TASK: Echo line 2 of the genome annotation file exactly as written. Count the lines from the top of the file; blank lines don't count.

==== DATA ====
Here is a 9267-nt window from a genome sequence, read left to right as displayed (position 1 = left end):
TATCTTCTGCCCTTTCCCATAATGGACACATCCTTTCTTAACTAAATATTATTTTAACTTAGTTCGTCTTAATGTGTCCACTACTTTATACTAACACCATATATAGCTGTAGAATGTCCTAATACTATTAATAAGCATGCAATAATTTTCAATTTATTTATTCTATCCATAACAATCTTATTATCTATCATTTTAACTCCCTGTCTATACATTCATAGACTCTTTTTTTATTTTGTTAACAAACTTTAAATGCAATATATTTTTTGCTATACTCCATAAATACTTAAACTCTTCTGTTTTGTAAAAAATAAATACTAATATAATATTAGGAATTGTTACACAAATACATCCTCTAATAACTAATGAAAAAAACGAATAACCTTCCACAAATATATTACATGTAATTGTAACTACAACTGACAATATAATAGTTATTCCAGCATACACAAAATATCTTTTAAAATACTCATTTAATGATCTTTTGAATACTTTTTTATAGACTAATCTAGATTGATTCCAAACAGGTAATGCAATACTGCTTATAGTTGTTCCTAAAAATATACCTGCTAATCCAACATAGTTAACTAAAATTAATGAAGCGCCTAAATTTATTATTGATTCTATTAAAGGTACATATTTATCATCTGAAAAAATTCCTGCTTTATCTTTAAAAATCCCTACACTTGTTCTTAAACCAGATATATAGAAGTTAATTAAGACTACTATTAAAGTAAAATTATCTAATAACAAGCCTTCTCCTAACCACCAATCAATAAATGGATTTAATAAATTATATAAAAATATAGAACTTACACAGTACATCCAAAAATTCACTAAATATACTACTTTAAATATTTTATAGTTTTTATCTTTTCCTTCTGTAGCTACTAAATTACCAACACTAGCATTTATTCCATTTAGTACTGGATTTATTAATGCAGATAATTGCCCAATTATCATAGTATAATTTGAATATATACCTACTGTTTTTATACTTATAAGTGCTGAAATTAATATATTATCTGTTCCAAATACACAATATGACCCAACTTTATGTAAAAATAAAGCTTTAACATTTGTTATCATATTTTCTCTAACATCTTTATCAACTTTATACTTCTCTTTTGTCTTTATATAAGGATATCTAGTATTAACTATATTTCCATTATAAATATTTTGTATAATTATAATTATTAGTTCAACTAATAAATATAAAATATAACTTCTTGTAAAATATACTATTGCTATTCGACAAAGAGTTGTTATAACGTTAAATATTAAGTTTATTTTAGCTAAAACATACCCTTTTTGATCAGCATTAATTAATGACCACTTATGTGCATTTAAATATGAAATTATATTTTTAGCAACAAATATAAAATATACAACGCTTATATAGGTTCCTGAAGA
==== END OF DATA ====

TATCTTCTGCCCTTTCCCATAATGGACACATCCTTTCTTAACTAAATATTATTTTAACTTAGTTCGTCTTAATGTGTCCACTACTTTATACTAACACCATATATAGCTGTAGAATGTCCTAATACTATTAATAAGCATGCAATAATTTTCAATTTATTTATTCTATCCATAACAATCTTATTATCTATCATTTTAACTCCCTGTCTATACATTCATAGACTCTTTTTTTATTTTGTTAACAAACTTTAAATGCAATATATTTTTTGCTATACTCCATAAATACTTAAACTCTTCTGTTTTGTAAAAAATAAATACTAATATAATATTAGGAATTGTTACACAAATACATCCTCTAATAACTAATGAAAAAAACGAATAACCTTCCACAAATATATTACATGTAATTGTAACTACAACTGACAATATAATAGTTATTCCAGCATACACAAAATATCTTTTAAAATACTCATTTAATGATCTTTTGAATACTTTTTTATAGACTAATCTAGATTGATTCCAAACAGGTAATGCAATACTGCTTATAGTTGTTCCTAAAAATATACCTGCTAATCCAACATAGTTAACTAAAATTAATGAAGCGCCTAAATTTATTATTGATTCTATTAAAGGTACATATTTATCATCTGAAAAAATTCCTGCTTTATCTTTAAAAATCCCTACACTTGTTCTTAAACCAGATATATAGAAGTTAATTAAGACTACTATTAAAGTAAAATTATCTAATAACAAGCCTTCTCCTAACCACCAATCAATAAATGGATTTAATAAATTATATAAAAATATAGAACTTACACAGTACATCCAAAAATTCACTAAATATACTACTTTAAATATTTTATAGTTTTTATCTTTTCCTTCTGTAGCTACTAAATTACCAACACTAGCATTTATTCCATTTAGTACTGGATTTATTAATGCAGATAATTGCCCAATTATCATAGTATAATTTGAATATATACCTACTGTTTTTATACTTATAAGTGCTGAAATTAATATATTATCTGTTCCAAATACACAATATGACCCAACTTTATGTAAAAATAAAGCTTTAACATTTGTTATCATATTTTCTCTAACATCTTTATCAACTTTATACTTCTCTTTTGTCTTTATATAAGGATATCTAGTATTAACTATATTTCCATTATAAATATTTTGTATAATTATAATTATTAGTTCAACTAATAAATATAAAATATAACTTCTTGTAAAATATACTATTGCTATTCGACAAAGAGTTGTTATAACGTTAAATATTAAGTTTATTTTAGCTAAAACATACCCTTTTTGATCAGCATTAATTAATGACCACTTATGTGCATTTAAATATGAAATTATATTTTTAGCAACAAATATAAAATATACAACGCTTATATAGGTTCCTGAAGA